By Rey Gambe (staff@latinospost.com) | First Posted: Oct 17, 2014 07:38 AM EDT

Ambulance workers wearing protective gear load a patient with possible Ebola symptons into the back of an ambulance at the Harvard Vanguard facility in Braintree, Massachusetts. (Photo : REUTERS/KEVIN WILES JR.)

The 132 passengers who flew with Amber Joy Vinson from Cleveland to Dallas onboard a Frontier Airlines flight on October 13 may have been exposed to the Ebola virus.

The Centers for Disease Control and Prevention (CDC) has been reaching out to all 132 passengers of Flight 1143 that flew with Vinson as part of the agency's "extra margins of safety," reports CNN.

Frontier has reportedly grounded the six crew members of the same flight for 21 days as an act of precaution, CNN added.

The 21 days is the maximum time within which a person, who has been exposed to Ebola, may contract the virus and show symptoms, details CDC, on its website.

Amber Joy Vinson is the second nurse who was tested positive for Ebola contraction. She, along with Nina Pham, the first health worker tested positive for the virus, cared for Thomas Eric Duncan at the Texas Health Presbyterian Hospital.

Duncan, the Liberian national, is the first confirmed case of Ebola in the U.S. He flew to Dallas from Liberia on September 20. He died on October 8.

Three days after Duncan's death, Vinson flew to Cleveland from Dallas via Frontier Airlines Flight 1142. She went back to Dallas on October 13 via Flight 1143, only this time, she was already running a 99.5 degrees Fahrenheit fever, details The New York Times.

In an official statement posted by CDC, Frontier Airlines said: "Customer (Vinson) exhibited no symptoms or sign of illness while on flgith 1143, according to the crew. Frontier responded immediately upon notification from the CDC by removing the aircraft from service and is (now) working closely with CDC to identify and contact customers who (was) on flight 1143."

Possible Contamination in Ohio?

Dr. Marguerite Erme, the medical director in Summit County, Ohio, where Vinson spent her time before returning to Dallas, thinks that the CDC may just be being too cautious.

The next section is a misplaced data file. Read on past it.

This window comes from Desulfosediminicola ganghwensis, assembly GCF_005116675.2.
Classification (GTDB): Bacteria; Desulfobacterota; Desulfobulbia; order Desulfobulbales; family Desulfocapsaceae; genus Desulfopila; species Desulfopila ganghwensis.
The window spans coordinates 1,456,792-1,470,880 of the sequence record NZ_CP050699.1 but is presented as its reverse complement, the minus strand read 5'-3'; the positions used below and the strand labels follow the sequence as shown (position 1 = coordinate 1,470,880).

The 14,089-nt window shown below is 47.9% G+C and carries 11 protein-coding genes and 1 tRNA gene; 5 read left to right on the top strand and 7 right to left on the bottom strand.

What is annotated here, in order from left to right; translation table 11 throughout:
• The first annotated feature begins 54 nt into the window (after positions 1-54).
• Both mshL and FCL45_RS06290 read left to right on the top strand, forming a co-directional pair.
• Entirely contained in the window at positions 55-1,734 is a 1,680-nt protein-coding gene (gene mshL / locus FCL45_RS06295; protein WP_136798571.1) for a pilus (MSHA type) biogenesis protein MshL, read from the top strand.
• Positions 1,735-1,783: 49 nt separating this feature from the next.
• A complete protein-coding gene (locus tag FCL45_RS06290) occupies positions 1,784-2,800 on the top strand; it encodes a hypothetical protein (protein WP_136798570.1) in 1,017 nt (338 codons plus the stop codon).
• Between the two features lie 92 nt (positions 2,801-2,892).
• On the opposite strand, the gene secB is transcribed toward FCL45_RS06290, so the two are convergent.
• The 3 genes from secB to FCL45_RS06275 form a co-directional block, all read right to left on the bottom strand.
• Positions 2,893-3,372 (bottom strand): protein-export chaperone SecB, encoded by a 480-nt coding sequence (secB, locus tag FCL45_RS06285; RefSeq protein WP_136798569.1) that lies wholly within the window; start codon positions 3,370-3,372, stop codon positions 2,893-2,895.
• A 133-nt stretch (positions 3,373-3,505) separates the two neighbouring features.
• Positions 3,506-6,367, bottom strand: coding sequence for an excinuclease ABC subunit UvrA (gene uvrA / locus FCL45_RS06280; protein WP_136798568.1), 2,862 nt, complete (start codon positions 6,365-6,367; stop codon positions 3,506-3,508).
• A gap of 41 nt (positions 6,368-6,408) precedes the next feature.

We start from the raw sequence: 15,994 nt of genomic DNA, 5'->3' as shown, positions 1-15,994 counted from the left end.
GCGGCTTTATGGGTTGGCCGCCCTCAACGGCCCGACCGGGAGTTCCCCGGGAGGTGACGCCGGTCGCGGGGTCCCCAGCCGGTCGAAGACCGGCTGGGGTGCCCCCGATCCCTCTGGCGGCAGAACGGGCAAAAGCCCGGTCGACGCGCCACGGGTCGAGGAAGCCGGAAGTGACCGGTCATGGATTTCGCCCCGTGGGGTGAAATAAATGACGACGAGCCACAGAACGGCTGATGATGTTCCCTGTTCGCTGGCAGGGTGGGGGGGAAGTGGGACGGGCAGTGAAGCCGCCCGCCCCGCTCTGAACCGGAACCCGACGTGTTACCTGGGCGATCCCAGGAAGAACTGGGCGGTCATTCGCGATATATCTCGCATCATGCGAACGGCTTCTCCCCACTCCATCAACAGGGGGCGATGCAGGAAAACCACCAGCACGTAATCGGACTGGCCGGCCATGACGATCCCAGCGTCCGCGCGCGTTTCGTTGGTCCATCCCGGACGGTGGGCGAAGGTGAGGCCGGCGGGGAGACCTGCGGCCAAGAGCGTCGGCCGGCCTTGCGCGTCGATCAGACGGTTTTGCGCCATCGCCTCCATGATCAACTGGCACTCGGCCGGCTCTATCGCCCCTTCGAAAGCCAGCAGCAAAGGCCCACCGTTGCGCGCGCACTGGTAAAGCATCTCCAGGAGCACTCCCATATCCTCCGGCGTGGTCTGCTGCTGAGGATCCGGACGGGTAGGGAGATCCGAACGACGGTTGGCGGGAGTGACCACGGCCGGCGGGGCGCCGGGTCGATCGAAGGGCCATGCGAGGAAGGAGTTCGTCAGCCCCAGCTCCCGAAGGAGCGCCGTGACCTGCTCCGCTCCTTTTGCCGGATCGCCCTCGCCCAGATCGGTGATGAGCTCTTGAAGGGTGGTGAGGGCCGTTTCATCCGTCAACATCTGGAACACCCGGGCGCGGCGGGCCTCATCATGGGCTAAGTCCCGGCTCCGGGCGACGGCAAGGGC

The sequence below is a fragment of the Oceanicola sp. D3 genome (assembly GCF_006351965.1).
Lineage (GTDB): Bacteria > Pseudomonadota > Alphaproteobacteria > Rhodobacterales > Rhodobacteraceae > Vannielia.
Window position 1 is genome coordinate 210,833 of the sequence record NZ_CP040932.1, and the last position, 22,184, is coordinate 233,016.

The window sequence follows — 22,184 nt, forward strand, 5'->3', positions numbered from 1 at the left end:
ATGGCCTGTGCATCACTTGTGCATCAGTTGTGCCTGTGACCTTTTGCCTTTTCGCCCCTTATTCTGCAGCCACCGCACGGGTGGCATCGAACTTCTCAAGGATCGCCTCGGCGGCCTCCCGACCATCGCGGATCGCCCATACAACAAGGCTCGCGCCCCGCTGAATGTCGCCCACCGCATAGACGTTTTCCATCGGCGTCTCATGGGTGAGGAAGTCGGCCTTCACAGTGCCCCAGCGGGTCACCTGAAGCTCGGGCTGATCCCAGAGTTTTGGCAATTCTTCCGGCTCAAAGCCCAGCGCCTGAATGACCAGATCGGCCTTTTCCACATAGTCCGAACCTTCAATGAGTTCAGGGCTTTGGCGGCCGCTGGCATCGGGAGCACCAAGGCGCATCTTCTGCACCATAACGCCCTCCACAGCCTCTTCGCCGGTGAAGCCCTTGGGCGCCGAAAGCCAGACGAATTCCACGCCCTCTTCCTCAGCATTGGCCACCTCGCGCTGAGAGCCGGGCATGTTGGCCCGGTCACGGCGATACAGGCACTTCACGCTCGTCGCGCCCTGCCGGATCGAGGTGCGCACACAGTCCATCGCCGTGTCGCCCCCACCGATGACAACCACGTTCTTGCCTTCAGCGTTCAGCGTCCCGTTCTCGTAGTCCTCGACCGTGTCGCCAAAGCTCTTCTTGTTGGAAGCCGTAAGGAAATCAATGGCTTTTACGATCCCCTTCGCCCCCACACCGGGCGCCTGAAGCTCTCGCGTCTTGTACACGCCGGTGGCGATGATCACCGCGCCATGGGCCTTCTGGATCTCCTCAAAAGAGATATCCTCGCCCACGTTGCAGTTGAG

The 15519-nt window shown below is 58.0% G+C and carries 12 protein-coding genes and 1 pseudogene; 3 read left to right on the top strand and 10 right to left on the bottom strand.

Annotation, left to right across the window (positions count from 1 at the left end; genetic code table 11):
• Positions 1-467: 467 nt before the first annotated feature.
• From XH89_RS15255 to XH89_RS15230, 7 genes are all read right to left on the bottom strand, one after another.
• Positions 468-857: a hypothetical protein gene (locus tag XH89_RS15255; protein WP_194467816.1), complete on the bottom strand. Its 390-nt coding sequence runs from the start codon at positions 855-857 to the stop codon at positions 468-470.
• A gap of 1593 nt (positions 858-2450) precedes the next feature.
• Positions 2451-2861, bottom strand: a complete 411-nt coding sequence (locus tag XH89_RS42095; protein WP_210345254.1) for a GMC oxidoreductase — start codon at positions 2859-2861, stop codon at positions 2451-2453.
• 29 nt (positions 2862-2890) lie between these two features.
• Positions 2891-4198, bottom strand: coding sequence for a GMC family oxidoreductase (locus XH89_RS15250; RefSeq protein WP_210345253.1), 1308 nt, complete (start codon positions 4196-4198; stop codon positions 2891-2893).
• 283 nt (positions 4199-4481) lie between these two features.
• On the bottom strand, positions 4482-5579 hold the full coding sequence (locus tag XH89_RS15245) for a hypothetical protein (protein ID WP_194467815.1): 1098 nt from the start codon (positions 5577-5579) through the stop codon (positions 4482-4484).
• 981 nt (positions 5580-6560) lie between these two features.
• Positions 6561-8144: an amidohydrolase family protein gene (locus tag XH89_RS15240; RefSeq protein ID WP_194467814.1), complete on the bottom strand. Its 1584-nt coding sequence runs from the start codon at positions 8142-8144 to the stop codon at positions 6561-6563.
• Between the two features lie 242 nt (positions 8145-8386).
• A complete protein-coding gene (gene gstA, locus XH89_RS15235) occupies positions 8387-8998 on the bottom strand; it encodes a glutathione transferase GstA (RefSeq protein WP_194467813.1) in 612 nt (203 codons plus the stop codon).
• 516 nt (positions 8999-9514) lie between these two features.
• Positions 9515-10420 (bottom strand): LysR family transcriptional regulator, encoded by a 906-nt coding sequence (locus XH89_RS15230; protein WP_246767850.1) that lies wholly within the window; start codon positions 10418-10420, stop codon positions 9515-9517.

"What the CDC discovered, through interviews, is that Vinson may not have been feeling well earlier than it was initially thought (October 13). It was nothing you could point your finger at and say, 'Ah this is a particular disease,'" told Dr. Erme to CNN.

"The new information is saying that we need to go back now to the flight that she took on October 10 and include in our investigation of contacts," confirms Dr. Chris Baden of CDC to Ohio reporters on October 16.

A federal official with direct knowledge of the Vinson case told CNN that while she was in Cleveland, Vinson was already feeling fatigue, muscle aches and malaise.

But she was not suffering from diarrhea or vomiting while in Cleveland or even during the flight back to Dallas, the federal official added.

Summit Country's assistant health commissioner Donna Skoda confirmed also to CNN that Amber Joy Vinson has had 12 confirmed contacts while she was in Ohio.

"All these people are now under quarantine. They include four people who worked at a bridal store where the 29-year-old Vinson went to as part of her preparations for her upcoming wedding," says Skoda.

Vinson was taken on October 15 to Atlanta's Emory University Hospital where her uncle and family spokesman Lawrence Vinson described her condition as "stable," reports CNN.

Nina Pham, on the other hand is to be transferred to the National Institutes of Health hospital in Bethesda, Maryland.

The Texas Health Presbyterian Hospital said in an official statement that: "Transferring Nina Pham is the right decision because many of the medical professionals who would normally staff the intensive care unit are sidelined for continuous monitoring."

A total of 76 workers of the Dallas hospital, who cared for Duncan, are under the 21-day monitoring period for possible Ebola infection, reports CNN.

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